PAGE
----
Why wearing masks or face masks could give us immunity to the coronavirus?

15/02/2021 3:42 pm

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A scientific study published in the New England Journal of Medicine talks about the added benefit of using face masks during the covid-19 pandemic. They could act as a variolation element, that is, generate a kind of immunity to the virus.

The use of masks

At the beginning of the pandemic, and following the recommendations of the World Health Organization and the Centers for Disease Prevention and Control of the United States, the use of the mask was only recommended for people with symptoms of a respiratory disease .

It was not until April 3 that the CDC changed its position, and recommended that the entire population of the United States wear a mask to prevent those individuals who have the new coronavirus without knowing it, or have symptoms, from infecting others.

WHO took much longer. It was only on June 5 that he changed his position and also recommended the universal use of masks.

Meanwhile, because of that delay and political ups and downs, the mask became, in the United States at least, a sign of political division.

The point is, as we described in the April 26 and June 23 episodes, that masks have proven to be essential elements in preventing the spread of the new coronavirus.

In that sense, masks not only act as a physical barrier so that the person who uses them does not get infected. Rather, it does the reverse work, that is, it prevents a symptomatic or asymptomatic person from infecting others.

But now, researchers at the University of California in San Francisco raise an interesting hypothesis published in the New England Journal of Medicine on September 8, which establishes that masks act as an element of variolization, causing that if we get infected using it, the disease that we acquire is asymptomatic.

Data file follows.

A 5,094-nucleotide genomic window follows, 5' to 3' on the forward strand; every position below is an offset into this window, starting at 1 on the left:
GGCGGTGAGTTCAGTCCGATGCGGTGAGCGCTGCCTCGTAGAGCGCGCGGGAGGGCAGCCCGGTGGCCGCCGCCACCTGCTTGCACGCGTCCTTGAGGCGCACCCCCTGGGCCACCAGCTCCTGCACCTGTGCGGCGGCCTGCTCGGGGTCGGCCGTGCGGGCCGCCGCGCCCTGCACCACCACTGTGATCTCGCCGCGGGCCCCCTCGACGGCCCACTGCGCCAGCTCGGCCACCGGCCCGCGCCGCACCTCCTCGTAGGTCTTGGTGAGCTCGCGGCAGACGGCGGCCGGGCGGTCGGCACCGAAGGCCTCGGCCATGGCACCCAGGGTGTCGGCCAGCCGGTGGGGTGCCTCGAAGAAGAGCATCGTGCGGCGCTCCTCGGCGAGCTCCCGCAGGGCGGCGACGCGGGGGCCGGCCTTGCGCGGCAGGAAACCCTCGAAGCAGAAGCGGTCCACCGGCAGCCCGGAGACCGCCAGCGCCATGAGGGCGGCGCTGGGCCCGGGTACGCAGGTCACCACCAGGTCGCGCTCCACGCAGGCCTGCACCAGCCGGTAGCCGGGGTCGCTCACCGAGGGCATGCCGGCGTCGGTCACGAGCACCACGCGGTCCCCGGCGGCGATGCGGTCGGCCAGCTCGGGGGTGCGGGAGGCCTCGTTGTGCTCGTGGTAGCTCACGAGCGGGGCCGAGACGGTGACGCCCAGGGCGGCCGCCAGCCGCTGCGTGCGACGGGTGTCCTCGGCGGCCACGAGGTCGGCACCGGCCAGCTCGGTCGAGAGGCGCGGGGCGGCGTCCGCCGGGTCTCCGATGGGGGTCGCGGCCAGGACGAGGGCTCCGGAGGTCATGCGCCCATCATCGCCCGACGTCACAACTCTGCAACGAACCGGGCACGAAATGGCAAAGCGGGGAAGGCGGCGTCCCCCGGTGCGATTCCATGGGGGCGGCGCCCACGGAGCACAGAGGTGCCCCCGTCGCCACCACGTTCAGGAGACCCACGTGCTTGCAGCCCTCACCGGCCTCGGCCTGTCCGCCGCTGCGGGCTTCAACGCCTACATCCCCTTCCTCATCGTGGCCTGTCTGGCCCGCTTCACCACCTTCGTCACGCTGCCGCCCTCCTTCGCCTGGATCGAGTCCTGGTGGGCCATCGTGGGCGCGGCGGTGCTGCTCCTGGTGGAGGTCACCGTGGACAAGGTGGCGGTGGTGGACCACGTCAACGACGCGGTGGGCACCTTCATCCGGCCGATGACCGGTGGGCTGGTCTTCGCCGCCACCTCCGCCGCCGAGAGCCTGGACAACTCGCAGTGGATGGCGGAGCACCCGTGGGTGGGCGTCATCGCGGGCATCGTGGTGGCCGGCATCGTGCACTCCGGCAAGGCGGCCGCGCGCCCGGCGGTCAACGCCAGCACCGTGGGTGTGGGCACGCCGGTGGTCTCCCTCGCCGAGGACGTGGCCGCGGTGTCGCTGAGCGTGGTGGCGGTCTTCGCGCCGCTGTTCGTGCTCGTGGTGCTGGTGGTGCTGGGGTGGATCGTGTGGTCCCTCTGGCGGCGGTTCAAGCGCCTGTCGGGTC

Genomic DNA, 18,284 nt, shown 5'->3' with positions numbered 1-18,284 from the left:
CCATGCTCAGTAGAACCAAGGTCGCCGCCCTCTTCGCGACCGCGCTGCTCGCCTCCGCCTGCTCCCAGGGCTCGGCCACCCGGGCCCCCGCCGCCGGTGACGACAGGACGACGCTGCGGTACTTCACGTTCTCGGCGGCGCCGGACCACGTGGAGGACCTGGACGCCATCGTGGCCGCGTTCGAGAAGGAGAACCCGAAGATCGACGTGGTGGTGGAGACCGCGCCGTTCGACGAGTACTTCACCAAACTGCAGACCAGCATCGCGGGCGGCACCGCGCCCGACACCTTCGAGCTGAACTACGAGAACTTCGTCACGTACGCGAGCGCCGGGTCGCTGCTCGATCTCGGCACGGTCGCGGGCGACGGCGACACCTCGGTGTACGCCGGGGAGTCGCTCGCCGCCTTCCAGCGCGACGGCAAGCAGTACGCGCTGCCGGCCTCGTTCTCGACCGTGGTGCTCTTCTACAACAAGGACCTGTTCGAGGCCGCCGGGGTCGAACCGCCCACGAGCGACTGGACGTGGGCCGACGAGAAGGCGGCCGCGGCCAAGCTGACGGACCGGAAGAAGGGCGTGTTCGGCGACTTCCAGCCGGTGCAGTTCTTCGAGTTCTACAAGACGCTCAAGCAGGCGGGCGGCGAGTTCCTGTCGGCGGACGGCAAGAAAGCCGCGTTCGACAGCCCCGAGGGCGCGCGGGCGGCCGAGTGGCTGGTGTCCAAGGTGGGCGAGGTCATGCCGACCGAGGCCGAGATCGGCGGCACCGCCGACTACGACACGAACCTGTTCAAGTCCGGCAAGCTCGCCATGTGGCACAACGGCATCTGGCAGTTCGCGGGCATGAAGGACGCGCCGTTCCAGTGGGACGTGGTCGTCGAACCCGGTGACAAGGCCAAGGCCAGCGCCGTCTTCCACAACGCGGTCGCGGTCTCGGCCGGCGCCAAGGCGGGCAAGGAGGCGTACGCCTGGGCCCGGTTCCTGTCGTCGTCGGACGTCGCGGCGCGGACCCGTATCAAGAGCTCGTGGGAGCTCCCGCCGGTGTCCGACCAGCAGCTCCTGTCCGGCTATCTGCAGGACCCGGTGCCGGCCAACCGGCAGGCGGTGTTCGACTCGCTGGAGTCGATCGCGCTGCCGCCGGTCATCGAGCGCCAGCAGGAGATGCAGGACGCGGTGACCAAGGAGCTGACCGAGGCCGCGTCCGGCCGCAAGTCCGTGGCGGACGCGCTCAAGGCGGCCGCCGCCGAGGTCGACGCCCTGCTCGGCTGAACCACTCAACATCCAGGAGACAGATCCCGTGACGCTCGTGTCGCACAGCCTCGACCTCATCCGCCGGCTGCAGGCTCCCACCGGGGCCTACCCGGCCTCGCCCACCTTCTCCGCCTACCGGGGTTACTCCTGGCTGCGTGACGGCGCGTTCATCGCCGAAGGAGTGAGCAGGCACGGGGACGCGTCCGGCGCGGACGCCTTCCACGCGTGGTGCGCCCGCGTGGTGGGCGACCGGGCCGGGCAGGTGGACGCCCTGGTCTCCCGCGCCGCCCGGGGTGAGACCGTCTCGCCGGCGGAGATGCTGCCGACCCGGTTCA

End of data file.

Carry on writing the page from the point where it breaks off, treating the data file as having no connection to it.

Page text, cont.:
Let’s see what that old concept of variolization consists of.

What is variolization?

Smallpox was, since ancient times, a plague that affected all layers of society.

In the 18th century in Europe, 400,000 people died annually of smallpox and a third of the survivors went blind.

Most of the survivors were left with disfiguring scars and between 20% and 60% of the patients died.

In young children, mortality was even higher, estimating that at the end of the 19th century it reached 80% in London and 98% in Berlin.

Due to its high mortality and severe aesthetic consequences, humanity has tried since time immemorial to develop some type of preventive treatment against the disease.

Somewhere in Africa, China, or India, medical practitioners are thought to have developed a method of controlling the disease, which they called variolization, based on the observation that a person suffering from the disease became immune to she, that is to say, never got sick again.

Immunity from exposure

Motivated by unknown reasoning, variolization consisted of obtaining fresh material from the blisters caused by smallpox and injecting them by scraping into the skin of healthy people to avoid the disease.

Common practice in Asia, variolation reached Europe in the early 18th century, led by the aristocratic classes of the English court.

Despite variolization causing illness and death in some subjects subjected to it. These figures were much lower than those caused by natural disease, so its practice spread in Europe and America, and became the main way to combat this serious disease.

It was in 1796, when the English physician Edward Jenner observed that women who milked cows and acquired cowpox were also immune to human smallpox, that the vaccine was invented, making it possible for smallpox to be eradicated from the world in 1975.

But going back to variolation, this was a method that did not completely eliminate smallpox; what it did was decrease the intensity of the disease.

In other words, the variolized person developed smallpox so mild that the damage caused by the disease lessened.

Do masks generate immunity to covid-19?

Returning to masks, researchers at the University of California postulate that the use of masks during this COVID-19 pandemic would act as an element of variolization. That is, if a person becomes infected using a mask, the viral load would be so low that it would end up causing an asymptomatic form of the disease.

In this sense, they mention that in societies where the use of masks is almost universal, the proportion of asymptomatic cases is 80%, while in societies where the use of masks is not widespread.

 

See the complete article in the link below:

https://www.nejm.org/doi/full/10.1056/NEJMp2026913?query=TOC

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